So two liberal primates and one orthodox primate (from Kenya), working in consort with the Anglican Communion office pulled it altogether. That should tell you just about everything you need to know. With Fearon's fingers all over the communique, it would never pass muster with the GAFCON primates. It was spin all the way.

Here is what Venables concluded; "Every other Primates' Meeting I have been a part of has begun with a moment when we set up a communique commission; a draft commission whose job it was to prepare a draft communique which we checked every morning and every evening of every day to see how we were doing. Admittedly, I left on the lunch on Wednesday, but I heard nothing about a draft communique. So who wrote it? It does not reflect what I experienced and heard in the meeting.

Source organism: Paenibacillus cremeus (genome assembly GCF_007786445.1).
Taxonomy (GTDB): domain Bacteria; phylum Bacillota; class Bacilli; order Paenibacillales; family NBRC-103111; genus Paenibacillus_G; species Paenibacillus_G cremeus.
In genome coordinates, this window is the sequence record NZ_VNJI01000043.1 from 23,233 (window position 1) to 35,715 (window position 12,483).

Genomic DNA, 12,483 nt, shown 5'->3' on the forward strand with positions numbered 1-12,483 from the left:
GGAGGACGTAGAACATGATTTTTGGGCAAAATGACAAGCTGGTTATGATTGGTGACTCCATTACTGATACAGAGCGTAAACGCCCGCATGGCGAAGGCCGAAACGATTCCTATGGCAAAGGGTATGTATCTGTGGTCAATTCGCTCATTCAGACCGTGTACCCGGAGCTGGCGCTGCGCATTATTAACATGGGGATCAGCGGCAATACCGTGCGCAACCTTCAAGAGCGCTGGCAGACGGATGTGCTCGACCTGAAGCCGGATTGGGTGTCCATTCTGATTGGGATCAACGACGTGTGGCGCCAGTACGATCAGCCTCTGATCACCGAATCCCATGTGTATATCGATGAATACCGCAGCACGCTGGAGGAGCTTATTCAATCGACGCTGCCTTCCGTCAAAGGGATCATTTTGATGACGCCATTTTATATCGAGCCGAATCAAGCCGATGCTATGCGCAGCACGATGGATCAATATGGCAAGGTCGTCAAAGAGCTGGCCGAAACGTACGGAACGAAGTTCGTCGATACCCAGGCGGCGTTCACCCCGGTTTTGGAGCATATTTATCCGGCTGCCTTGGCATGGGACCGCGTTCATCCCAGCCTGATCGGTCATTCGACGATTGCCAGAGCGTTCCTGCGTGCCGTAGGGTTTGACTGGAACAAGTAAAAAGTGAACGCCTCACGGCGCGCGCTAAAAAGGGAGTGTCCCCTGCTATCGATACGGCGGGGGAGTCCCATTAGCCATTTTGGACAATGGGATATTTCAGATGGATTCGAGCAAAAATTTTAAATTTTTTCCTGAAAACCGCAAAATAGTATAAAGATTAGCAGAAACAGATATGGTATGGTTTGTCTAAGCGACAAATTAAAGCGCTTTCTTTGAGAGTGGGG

Venables attacked the root of the problem when he said this; "Why do people not get that the Bible is the Word of God? That God has expressed his opinion on this issue clearly, in the way that nobody can doubt. It's not down to my opinion. It's not down to how I see it. The whole question of Christianity isn't, "What do I think?" but "What does God think?" And God has said, very plainly, he has made us male and female, and that relationships of that nature are between a man and a woman in marriage. Everything else is sin. It doesn't matter what the elements are, it's sin. It is forbidden by God, and he has told us so in his Word."

He finished with this blast; "In all our services we read the Word and say, "This is the Word of the Lord." If scripture is not our final authority then we have no authority."